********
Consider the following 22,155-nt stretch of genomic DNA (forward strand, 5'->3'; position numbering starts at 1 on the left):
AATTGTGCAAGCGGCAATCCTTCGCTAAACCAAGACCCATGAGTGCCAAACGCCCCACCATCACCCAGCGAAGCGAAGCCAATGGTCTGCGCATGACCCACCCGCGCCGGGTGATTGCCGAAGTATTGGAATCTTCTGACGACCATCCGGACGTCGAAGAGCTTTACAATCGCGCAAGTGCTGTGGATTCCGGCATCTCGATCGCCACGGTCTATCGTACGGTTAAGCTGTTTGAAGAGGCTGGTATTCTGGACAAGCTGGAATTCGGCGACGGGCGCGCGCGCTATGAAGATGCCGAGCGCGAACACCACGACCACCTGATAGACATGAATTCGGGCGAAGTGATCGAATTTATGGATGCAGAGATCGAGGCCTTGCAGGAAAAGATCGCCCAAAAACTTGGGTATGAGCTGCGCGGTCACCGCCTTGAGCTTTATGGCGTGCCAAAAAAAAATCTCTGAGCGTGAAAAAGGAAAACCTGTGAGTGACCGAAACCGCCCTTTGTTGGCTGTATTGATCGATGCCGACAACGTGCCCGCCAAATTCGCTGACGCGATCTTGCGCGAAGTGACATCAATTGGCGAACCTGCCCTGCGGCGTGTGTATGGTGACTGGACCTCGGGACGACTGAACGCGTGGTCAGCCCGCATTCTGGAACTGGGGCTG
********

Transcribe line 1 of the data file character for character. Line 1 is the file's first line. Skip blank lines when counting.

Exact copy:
Consider the following 22,155-nt stretch of genomic DNA (forward strand, 5'->3'; position numbering starts at 1 on the left):